Tim Jury


We do constantly beseech readers to listen for themselves Tim, for between good products final choice is a matter of taste. The system and circumstances in which they are reviewed also enter the equation. This is where it is important to trot down to a dealer and have a listen, always assuming the dealer can demo in an appropriate environment with suitable partnering equipment. The products you mention all work well and are valid final choices.

Magazines should be able to sort the wheat from the chaff, and also should be able to convey the merits/ demerits of a product. A fairly cogent example are our loudspeaker reviews, where extensive measurement is able to describe quite a lot of what is heard. This is more substantive than subjective only assessments.



Unison Research Simply Four amplifier with parallel EL34 output tubes working in Single-Ended Class A. Power is limited at 24W.


Measurement isn’t able to say what any individual may prefer however, nor can it predict how a loudspeaker will interact with a specific room, although we are slowly getting a feel for this rather complex topic.


And then of course, perhaps most importantly, in this magazine we have what others think – as aired in these very pages! And that, as we all know here, is very popular and equally important. NK

Noel's quite right; we've never taken the "we tell you which hi-fi to buy" approach. Whilst it might be snappy publishing to pretend that we have every answer for every customer, actually we don't. All we can do is 'steer' potential buyers to the products we think they'll like; but this still means they should listen for themselves. There's no such thing as a product that's right for everyone, no matter how well it measures, and so your own ears should be the final arbiter. We're totally upfront about this, and always have been; read our reviews and use them as a start point for shortlisting what you'd like to listen to at a good dealer. That's the way to do it! DP



Today, I decided I was going to spoil myself rotten, by spending the whole day at home, listening to the BBC Proms - Bach Day, on my expensive hi-fi system. It was enjoyable at first, but as the programmes progressed, I became aware that all was not well; something was lacking, but I couldn’t put my finger on it. As good as the Brandenburg Concertos sounded, they just didn’t sound the way my own records do. Instruments were not well defined and there appeared to be something smothering the music.

At 3pm, I switched off for the next two hours (World Routes and Jazz Library ) and switched back on again in time for the David Briggs Organ Recital, on the Father Willis organ at the Royal Albert Hall.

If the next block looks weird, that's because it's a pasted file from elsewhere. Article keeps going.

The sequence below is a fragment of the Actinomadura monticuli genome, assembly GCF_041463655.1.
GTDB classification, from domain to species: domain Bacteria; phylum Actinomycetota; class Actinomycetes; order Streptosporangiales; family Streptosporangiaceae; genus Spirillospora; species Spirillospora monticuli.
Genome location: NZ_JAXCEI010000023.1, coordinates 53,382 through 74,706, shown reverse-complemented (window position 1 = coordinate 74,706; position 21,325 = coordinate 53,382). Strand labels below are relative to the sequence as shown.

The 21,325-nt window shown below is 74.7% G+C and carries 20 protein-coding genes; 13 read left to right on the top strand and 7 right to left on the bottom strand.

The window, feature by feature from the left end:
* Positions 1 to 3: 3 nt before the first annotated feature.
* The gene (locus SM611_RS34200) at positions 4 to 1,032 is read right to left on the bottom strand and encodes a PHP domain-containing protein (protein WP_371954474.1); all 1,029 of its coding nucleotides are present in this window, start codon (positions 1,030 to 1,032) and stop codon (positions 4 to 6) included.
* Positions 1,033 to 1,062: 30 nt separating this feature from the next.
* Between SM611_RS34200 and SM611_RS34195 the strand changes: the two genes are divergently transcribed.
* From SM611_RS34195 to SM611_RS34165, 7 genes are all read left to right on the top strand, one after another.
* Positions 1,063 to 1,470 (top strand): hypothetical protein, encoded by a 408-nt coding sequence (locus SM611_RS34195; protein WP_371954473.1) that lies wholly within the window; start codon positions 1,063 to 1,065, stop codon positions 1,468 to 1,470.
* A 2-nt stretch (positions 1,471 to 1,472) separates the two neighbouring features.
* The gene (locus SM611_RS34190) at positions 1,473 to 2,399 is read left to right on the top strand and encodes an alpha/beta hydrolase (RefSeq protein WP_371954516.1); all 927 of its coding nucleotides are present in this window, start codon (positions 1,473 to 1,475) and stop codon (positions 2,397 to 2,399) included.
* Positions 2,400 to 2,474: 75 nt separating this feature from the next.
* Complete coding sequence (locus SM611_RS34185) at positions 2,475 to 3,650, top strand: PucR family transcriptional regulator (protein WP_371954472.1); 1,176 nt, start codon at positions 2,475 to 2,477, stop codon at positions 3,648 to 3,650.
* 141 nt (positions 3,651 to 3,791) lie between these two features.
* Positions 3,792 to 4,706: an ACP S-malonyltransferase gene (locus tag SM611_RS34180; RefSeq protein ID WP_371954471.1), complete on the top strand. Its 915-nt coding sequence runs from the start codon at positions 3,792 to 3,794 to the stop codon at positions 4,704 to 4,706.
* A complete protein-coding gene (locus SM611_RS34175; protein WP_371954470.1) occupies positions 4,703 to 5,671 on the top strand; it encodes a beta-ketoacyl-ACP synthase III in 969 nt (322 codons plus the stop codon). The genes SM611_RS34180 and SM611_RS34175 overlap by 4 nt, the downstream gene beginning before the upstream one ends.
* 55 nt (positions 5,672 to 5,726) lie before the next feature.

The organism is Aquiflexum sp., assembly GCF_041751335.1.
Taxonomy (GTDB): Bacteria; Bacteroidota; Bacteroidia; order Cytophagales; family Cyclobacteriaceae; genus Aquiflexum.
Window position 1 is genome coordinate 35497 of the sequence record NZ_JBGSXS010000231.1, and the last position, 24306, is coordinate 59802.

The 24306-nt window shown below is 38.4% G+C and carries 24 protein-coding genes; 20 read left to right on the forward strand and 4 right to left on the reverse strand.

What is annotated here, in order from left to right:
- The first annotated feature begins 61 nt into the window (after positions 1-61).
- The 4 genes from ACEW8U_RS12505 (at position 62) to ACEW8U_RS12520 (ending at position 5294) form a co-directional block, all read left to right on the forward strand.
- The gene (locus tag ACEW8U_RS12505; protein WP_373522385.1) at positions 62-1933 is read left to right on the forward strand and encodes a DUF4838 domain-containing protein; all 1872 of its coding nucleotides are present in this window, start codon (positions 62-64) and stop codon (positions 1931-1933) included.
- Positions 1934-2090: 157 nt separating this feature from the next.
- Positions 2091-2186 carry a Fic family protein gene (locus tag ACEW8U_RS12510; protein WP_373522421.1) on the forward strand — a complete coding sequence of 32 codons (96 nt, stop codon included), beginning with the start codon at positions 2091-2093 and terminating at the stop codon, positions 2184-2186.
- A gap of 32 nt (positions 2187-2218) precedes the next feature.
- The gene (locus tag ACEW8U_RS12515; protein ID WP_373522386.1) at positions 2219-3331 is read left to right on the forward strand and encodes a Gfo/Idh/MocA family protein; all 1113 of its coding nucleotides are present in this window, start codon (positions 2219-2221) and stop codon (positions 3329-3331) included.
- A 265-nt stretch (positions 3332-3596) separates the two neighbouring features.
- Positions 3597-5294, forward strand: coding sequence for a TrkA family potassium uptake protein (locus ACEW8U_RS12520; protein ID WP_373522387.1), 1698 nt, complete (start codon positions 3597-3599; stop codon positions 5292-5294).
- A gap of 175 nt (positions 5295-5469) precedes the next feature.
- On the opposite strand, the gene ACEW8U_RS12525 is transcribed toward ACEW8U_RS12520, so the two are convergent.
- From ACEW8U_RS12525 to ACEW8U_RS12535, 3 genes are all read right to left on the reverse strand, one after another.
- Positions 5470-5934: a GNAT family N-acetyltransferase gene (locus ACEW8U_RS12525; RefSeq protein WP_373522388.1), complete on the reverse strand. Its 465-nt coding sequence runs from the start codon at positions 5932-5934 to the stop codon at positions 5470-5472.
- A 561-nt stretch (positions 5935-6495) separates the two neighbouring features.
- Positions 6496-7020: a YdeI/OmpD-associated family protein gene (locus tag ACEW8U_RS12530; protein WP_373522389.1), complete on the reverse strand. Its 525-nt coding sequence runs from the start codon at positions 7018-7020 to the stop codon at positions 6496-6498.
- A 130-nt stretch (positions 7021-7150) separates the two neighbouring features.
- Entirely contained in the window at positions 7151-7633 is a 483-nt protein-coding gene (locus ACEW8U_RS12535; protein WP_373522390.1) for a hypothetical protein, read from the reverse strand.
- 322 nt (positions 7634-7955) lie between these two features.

Whilst listening to the Passacaglia and Fugue in C Minor, BWV582, I noticed that the performance sounded somewhat flat and one-note. I could hear the tune, but it wasn’t very musical and sounded somewhat muffled.

Being aware - from previous editorial in Hi-Fi World - that there were problems with outside broadcasts since the introduction of DAB radio and given my own observations regarding Radio broadcasts on Freeview, I decided to switch on my Humax PVR and dial in Radio 3, to see what the broadcast sounded like on that. Even through my TV speakers, it sounded somewhat better, so as I now have my system set up to listen to the soundtrack from my DVD player, I flicked a few switches and pressed a couple of buttons and wound the volume up on my WAD K5881 Mk2 Amp, which feeds Quad ESL-57s.

The outcome was far beyond my expectations. The improvement wasn’t subtle; it was vastly superior. I could now hear not only the tune, but I could also hear the music. The muffled sound I had heard previously, turned out to be the Bass pipes and I could now hear the notes they were playing.



Radio 3 on Freeview was best for Bach, says Russ Betts.


The rest of the hour passed too quickly for my liking, but at least I was now thoroughly enjoying what I was listening to. The organ sounded like an organ and I have sat in many churches and cathedrals in the UK and on the continent and listened to live organ recitals, so I know how they should sound.

So much for FM broadcasts from the BBC. Now we have conclusive proof, that they are compressing their output, especially from outside broadcasts. If this is an indication of what we can expect from DAB, then it is no wonder that the Great British Public is giving a large two-fingered salute to DAB and the government’s Digital Directive.

I don’t want it; most of my friends don’t want it and if talking to my local Currys shop is anything to go by, neither does the rest of the general public, as the recent ‘Scrappage Scheme’ offered by the new government proved. They had only one person who wanted to trade in his old AM/FM radio and that was only because it was going to cost him more to repair it, than it was worth as a trade-in. ‘Nuff said? ‘Nuff said!

Keep up the good work and long may you prosper, but most of all, keep up the campaign against DAB. Lets have lots more of those editorials.

Russ Betts


Hmmm... The BBC were experimenting with a high quality 320kbps stream for the Proms this year, available via their website. I wonder whether this had anything to do with high quality from Freeview. NK


I think the best government scrappage scheme would be to toss DAB in a skip. Then hopefully some check-shirted, hard hatted contractor could run over it in a JCB for good measure! Happily, metaphorically speaking, that's what seems to be happening now. I'm not a complete fan of the new government's cuts package, but one place they seem to have aimed it is at DAB, and amen to that! DP